Respect privacy. End image-based sexual abuse.
Research how image-based sexual abuse can be criminalised. This is an essential step, that oddly enough is surpassed by legislators. This has led to laws that are unsuitable for the criminalisation of image-based sexual abuse. Victims are blamed, perpetrators are protected: if a victim consented to taking private images, most laws consider the publication of those images consensual as well. Many laws protect the perpetrator by only criminalising non-consensual publications of private images if the intention of the perpetrator of the victim was to harm the victim. The harm done to victims is the same regardless of intention, and exclusions like these have no place in an effective law. From October 2018 Marthe Goudsmit will research the criminalisation of image-based sexual abuse. More information on this research can be found here. The research proposal can be found here.
Inform law enforcement, judiciaries and legislators. Secondary victimisation by those who need to help victims is a serious problem. If someone who is a victim of image-based sexual abuse is not taken seriously by those who should be there to help, the harm done to the victim is increased. If the police tell you that it is your own fault for having taken these images in the first place, or seem to be amused by your predicament, it is much more likely that you will feel ashamed and start blaming yourself. You shouldn’t. A victim is not at fault – the perpetrator is. Informing officials of what image-based sexual abuse is should make them take it more serious, and might prevent stories like Annmarie Chiarini’s.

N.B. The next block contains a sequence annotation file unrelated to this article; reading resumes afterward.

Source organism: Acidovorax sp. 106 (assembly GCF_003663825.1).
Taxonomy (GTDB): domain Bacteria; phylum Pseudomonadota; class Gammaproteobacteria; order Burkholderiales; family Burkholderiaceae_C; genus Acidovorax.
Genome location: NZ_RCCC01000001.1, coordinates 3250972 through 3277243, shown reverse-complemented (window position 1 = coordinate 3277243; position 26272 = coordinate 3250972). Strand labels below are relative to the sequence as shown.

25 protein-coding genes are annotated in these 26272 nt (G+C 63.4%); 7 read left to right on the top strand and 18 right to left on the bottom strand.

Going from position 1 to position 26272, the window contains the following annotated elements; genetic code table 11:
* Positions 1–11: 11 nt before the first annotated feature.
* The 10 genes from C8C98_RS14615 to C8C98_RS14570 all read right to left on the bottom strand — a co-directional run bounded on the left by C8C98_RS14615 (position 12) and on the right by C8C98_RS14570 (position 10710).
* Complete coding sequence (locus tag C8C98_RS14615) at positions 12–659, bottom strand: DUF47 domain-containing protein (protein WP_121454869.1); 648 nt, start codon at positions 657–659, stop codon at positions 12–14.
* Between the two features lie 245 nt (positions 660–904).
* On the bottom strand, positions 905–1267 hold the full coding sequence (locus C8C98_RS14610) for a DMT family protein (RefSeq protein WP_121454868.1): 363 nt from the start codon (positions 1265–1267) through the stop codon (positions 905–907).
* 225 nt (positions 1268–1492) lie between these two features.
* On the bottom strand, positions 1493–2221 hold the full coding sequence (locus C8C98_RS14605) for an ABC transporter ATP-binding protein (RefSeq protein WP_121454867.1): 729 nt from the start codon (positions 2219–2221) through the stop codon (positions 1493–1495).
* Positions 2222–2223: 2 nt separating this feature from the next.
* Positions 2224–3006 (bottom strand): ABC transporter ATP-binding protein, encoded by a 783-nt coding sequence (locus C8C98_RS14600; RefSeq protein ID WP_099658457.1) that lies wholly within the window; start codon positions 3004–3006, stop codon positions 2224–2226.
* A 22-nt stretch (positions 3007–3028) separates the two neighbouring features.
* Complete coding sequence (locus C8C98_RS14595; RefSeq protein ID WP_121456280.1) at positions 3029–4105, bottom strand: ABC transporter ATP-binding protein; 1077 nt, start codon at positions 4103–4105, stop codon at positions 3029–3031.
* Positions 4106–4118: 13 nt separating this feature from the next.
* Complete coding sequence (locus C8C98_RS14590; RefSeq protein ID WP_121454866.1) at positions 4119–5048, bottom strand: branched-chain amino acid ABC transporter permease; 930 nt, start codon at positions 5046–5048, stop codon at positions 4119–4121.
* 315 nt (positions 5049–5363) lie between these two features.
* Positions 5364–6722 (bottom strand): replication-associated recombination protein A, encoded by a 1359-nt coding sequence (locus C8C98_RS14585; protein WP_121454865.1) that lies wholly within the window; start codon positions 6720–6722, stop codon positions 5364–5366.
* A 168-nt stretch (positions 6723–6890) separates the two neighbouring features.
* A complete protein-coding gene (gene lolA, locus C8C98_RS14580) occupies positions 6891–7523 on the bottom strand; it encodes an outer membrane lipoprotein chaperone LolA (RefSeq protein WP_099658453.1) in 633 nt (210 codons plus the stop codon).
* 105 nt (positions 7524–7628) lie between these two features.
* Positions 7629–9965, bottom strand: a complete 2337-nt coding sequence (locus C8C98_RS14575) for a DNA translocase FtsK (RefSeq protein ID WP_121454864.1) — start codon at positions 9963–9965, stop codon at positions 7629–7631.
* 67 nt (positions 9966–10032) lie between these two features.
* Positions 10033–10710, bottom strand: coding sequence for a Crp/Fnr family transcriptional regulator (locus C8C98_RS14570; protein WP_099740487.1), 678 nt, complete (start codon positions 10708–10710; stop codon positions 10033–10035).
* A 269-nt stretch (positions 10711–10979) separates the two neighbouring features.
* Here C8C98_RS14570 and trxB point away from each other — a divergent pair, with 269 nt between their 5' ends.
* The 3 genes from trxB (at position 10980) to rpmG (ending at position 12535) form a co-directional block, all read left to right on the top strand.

Develop clear guidelines for legislators. The research that will be undertaken at the University of Oxford aims to develop guidelines for the criminalisation and prosecution of image-based sexual abuse. This way, newly enacted laws can better suit the problematic content of image-based sexual abuse. These guidelines aren’t limited to a single jurisdiction, they will be applicable worldwide. This way, a crime that crosses borders can be criminalised in all countries.
End image-based sexual abuse
The ultimate goal is to end image-based sexual abuse. This won’t happen over night. Laws need to be put in place, perpetrators need to be prosecuted, victims need to be acknowledged, and awareness of the public regarding the harm done to victims needs to be increased. It will take a while, but we can get it done.